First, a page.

Newspaper article The Florida Times Union

`Cirque' Is Dreamy Escapism

Newspaper article The Florida Times Union

`Cirque' Is Dreamy Escapism

Article excerpt

The theatrical extravaganza known as Cirque Ingenieux promises

to have a little bit of everything.

Producers admit the show is a little light on dialogue, but

they promise plenty of plot, characters and enough spectacle to

cause sensory overload. The show is described as having the feel

of the theater, the look of the circus and the sound of a New

Age musical that plays like an intergalactic space voyage.

The extravaganza lands in Jacksonville this week with

performances Friday and Saturday at the Moran Theater,

Times-Union Center for the Performing Arts, 300 W. Water St.

As the title ("Ingenious Circus") implies, the show marries the

tradition of physical artistry and staging common to the

European circus with the drama, dance and music of the theater.

The show contains very little dialogue, relying mainly on the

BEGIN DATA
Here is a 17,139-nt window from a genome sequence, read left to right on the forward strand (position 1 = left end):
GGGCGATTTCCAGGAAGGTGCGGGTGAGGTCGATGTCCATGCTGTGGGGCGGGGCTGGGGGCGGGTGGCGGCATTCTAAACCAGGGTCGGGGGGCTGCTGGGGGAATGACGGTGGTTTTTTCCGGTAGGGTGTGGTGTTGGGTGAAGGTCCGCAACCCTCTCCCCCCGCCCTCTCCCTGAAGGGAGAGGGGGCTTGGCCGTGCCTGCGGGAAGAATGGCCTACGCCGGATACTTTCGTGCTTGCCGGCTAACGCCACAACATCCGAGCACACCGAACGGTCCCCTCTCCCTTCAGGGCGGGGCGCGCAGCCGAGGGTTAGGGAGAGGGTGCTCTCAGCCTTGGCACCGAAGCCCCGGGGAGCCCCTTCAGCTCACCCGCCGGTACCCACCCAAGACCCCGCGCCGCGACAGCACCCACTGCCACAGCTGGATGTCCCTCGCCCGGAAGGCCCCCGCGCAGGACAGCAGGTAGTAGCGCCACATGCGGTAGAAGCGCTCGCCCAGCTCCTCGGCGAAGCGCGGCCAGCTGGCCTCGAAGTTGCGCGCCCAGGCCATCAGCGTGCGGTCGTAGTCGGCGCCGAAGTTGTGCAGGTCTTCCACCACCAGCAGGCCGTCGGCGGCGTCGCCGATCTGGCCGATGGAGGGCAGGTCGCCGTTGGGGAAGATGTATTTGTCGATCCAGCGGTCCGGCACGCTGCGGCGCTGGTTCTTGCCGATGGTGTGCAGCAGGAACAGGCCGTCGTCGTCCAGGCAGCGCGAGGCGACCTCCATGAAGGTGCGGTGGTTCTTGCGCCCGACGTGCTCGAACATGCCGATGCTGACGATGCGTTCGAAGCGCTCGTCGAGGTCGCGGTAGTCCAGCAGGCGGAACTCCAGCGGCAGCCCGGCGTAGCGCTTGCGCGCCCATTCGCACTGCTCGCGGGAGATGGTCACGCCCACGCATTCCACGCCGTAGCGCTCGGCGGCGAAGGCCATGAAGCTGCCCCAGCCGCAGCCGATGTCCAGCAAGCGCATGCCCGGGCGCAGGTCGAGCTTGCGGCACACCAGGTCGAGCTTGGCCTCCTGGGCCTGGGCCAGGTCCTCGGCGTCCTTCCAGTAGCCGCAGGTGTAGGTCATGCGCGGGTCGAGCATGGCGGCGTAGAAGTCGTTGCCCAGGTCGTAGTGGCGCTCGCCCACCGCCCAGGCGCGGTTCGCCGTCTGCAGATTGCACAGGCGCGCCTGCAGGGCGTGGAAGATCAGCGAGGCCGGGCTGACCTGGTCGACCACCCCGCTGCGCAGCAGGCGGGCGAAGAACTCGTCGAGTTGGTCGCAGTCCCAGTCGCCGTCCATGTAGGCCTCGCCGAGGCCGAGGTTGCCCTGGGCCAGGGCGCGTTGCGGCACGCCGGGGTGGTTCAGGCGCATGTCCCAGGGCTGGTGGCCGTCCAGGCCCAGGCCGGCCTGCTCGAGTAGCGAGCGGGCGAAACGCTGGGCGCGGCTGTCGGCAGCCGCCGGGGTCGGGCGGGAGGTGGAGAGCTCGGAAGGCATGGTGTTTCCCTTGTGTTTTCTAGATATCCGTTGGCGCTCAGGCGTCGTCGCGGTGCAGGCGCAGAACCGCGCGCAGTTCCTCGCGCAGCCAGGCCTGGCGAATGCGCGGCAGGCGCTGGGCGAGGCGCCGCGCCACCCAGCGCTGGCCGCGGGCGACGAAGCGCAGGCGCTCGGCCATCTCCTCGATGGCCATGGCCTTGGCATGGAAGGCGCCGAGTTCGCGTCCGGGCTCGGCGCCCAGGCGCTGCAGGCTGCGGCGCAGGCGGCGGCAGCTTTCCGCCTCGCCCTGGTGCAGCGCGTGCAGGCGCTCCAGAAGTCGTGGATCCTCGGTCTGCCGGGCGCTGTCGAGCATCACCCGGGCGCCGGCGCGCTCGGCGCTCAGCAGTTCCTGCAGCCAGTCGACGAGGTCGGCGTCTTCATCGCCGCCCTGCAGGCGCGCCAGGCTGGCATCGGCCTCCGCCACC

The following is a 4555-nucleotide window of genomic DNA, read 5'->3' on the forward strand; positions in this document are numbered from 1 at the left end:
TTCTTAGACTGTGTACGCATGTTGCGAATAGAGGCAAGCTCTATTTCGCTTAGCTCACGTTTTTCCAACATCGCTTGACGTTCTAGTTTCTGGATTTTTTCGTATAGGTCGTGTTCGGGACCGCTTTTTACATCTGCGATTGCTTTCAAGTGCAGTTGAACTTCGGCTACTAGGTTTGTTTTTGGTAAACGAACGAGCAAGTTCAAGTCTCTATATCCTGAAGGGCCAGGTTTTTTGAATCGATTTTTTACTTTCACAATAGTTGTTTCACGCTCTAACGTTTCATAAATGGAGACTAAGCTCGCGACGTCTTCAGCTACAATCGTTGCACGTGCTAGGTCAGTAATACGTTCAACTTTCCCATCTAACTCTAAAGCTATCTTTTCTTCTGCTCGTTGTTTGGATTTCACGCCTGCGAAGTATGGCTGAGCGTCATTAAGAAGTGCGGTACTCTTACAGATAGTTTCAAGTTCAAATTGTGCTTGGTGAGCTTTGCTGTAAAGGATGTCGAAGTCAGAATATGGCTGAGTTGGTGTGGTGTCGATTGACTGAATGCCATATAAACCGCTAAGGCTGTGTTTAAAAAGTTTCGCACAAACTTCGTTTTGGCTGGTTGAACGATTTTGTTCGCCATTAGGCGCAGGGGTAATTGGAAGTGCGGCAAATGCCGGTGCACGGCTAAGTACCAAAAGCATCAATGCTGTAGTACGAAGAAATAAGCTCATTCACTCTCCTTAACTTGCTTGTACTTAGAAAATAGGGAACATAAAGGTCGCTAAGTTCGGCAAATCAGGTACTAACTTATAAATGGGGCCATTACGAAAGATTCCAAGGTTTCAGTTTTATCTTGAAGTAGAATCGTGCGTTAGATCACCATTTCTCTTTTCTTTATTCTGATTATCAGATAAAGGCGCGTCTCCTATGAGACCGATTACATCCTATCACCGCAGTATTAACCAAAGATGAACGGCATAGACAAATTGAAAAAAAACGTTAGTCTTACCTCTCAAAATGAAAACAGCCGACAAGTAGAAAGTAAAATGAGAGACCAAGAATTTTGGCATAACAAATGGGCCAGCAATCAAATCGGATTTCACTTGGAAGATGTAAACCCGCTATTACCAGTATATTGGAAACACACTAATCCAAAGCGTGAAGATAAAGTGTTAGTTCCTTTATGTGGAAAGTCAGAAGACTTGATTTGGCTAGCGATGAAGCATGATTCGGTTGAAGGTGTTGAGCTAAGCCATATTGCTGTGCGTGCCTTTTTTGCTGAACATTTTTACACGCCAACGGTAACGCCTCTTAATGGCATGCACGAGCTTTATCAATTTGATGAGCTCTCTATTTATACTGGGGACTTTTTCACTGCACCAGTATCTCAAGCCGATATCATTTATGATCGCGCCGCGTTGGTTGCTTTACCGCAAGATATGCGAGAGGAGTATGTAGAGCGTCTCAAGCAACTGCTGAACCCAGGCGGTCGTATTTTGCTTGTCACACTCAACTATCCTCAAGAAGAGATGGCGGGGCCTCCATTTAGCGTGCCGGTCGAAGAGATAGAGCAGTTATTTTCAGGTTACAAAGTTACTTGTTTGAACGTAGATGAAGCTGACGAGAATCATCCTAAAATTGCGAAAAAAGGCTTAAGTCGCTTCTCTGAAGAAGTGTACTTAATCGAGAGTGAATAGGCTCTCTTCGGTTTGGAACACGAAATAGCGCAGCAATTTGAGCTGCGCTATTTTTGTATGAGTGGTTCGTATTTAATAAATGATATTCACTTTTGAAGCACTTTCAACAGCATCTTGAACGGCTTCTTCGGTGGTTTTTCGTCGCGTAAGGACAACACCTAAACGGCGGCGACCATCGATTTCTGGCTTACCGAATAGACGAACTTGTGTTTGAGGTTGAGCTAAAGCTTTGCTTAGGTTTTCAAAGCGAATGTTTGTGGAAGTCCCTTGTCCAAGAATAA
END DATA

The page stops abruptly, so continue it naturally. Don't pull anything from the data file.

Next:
onstage action to propel the story.

It's "exquisite, fantastical, mesmerizing, breathtaking,

spellbinding, spectacular," Bill Rector gushed in a recent

review in Circus Report magazine. "The unusual costumes and

lighting effects are beyond a proper description."

Even the show's producer tends to describe the production in

terms of what it is not.

"This is not a Broadway musical. It's not Shakespeare. It's not

Neil Simon. It's something altogether new and different . . .,"

said Kenneth Gentry, who's put together 35 national tours

including, most recently, Kiss of the Spider Woman.

Gentry and Neil Goldberg, who conceived the show, collected a

team of Broadway designers and commissioned a musical score for

the show by composer Kitaro, the Golden Globe-winner who scored

the Oliver Stone film Heaven and Earth. Many of the vocals are

wordless syllables composed to evoke moods for various scenes.

At the core of the show is a troupe of international

contortionists, gymnasts and aerialists in a European-style show

that "combines acrobatic audacity and limitless imagination,"

New York's Daily News said when the show played the Big Apple as

part of the 52-city North American tour bringing the performance

to Jacksonville.

The book for Cirque Ingenieux was written by playwright Norman

Allen (author of Sweet Adenine and Melville Slept Here). …

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